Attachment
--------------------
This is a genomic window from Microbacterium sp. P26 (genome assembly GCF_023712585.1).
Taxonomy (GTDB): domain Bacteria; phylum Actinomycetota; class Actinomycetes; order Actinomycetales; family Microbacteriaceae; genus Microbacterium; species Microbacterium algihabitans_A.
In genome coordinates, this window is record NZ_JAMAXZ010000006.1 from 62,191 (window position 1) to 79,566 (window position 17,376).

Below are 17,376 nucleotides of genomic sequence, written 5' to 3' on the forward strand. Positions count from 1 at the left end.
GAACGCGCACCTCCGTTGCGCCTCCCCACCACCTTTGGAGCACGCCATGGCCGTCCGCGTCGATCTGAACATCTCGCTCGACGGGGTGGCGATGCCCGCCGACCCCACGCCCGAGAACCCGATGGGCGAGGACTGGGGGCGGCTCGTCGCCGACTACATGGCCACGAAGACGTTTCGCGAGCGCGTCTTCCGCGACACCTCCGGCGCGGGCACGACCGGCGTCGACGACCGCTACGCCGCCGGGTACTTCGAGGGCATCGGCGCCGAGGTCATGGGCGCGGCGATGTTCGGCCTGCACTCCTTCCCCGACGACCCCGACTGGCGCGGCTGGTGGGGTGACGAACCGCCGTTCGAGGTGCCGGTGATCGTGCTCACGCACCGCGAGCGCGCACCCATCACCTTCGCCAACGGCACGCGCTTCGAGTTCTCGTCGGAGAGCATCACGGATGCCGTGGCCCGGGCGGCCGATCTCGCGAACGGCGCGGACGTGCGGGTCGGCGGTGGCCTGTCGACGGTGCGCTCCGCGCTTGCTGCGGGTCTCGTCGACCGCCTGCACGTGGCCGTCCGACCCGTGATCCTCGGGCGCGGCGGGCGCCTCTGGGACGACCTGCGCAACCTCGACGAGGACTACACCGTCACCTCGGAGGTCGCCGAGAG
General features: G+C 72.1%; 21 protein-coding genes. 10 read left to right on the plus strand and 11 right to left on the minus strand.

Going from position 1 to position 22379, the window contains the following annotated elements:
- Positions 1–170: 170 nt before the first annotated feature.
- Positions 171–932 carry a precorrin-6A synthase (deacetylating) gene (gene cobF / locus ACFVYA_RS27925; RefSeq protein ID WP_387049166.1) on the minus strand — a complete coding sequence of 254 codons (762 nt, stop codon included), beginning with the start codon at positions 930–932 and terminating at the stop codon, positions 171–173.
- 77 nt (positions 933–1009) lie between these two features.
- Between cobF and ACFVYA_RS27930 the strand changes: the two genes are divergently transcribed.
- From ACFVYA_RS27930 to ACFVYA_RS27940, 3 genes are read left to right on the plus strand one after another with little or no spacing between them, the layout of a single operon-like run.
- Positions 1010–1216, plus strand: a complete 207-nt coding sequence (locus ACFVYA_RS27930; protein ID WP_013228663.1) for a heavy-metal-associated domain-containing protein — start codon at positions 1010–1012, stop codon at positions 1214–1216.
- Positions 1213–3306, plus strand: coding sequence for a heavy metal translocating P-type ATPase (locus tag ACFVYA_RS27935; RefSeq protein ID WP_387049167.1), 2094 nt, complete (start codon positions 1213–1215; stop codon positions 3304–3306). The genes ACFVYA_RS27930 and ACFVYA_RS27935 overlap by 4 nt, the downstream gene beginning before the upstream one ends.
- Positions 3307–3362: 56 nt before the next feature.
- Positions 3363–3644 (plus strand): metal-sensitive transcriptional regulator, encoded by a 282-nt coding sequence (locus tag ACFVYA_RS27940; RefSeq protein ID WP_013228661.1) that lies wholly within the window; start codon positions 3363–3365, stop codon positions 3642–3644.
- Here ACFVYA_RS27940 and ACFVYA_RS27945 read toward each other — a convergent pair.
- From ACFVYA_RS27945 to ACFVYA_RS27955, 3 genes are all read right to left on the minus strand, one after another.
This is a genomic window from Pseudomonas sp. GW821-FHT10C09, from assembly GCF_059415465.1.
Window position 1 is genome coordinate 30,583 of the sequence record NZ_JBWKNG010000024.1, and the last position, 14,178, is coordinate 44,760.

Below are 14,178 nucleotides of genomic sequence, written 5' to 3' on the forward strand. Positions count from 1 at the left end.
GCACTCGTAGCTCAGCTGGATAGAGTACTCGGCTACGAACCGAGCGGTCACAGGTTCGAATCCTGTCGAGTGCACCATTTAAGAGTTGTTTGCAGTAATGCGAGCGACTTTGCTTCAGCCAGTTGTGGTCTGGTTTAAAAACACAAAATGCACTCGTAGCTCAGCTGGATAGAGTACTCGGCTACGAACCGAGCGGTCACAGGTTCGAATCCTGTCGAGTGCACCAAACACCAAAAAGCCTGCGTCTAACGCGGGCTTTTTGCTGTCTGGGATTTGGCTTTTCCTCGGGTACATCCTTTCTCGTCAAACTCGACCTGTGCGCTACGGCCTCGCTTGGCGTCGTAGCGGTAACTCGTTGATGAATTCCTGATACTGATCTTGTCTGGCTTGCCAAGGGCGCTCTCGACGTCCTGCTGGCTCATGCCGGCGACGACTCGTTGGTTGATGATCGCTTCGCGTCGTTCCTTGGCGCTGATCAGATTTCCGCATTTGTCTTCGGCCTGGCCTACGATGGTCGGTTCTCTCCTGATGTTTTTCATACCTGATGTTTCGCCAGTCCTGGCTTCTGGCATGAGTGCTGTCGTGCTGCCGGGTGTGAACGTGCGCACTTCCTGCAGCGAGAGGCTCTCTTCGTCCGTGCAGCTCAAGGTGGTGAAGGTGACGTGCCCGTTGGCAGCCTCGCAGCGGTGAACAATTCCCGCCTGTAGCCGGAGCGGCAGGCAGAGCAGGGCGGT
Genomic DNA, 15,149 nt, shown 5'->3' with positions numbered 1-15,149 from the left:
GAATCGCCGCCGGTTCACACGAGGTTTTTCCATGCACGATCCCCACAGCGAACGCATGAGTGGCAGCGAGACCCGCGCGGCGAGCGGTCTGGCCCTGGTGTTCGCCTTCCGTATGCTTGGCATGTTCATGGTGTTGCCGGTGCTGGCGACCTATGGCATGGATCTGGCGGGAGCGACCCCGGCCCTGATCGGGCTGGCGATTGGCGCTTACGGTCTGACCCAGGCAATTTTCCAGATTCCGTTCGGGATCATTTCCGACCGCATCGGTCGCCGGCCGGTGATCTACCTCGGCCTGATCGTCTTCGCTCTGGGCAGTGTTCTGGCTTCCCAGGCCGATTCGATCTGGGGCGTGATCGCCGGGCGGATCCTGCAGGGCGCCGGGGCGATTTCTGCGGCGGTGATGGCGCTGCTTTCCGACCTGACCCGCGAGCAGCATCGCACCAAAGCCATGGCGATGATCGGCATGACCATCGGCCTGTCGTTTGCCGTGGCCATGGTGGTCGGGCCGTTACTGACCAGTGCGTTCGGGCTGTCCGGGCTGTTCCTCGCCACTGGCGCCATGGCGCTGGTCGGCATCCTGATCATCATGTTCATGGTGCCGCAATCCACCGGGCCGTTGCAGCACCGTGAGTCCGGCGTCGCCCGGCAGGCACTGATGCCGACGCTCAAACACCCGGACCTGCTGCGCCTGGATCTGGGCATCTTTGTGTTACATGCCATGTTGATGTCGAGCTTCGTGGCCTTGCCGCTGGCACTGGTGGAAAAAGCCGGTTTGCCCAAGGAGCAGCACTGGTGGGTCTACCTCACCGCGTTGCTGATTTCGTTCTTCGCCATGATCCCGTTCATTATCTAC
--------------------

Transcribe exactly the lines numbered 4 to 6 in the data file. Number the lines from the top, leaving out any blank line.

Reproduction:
Below are 17,376 nucleotides of genomic sequence, written 5' to 3' on the forward strand. Positions count from 1 at the left end.
GAACGCGCACCTCCGTTGCGCCTCCCCACCACCTTTGGAGCACGCCATGGCCGTCCGCGTCGATCTGAACATCTCGCTCGACGGGGTGGCGATGCCCGCCGACCCCACGCCCGAGAACCCGATGGGCGAGGACTGGGGGCGGCTCGTCGCCGACTACATGGCCACGAAGACGTTTCGCGAGCGCGTCTTCCGCGACACCTCCGGCGCGGGCACGACCGGCGTCGACGACCGCTACGCCGCCGGGTACTTCGAGGGCATCGGCGCCGAGGTCATGGGCGCGGCGATGTTCGGCCTGCACTCCTTCCCCGACGACCCCGACTGGCGCGGCTGGTGGGGTGACGAACCGCCGTTCGAGGTGCCGGTGATCGTGCTCACGCACCGCGAGCGCGCACCCATCACCTTCGCCAACGGCACGCGCTTCGAGTTCTCGTCGGAGAGCATCACGGATGCCGTGGCCCGGGCGGCCGATCTCGCGAACGGCGCGGACGTGCGGGTCGGCGGTGGCCTGTCGACGGTGCGCTCCGCGCTTGCTGCGGGTCTCGTCGACCGCCTGCACGTGGCCGTCCGACCCGTGATCCTCGGGCGCGGCGGGCGCCTCTGGGACGACCTGCGCAACCTCGACGAGGACTACACCGTCACCTCGGAGGTCGCCGAGAG
General features: G+C 72.1%; 21 protein-coding genes. 10 read left to right on the plus strand and 11 right to left on the minus strand.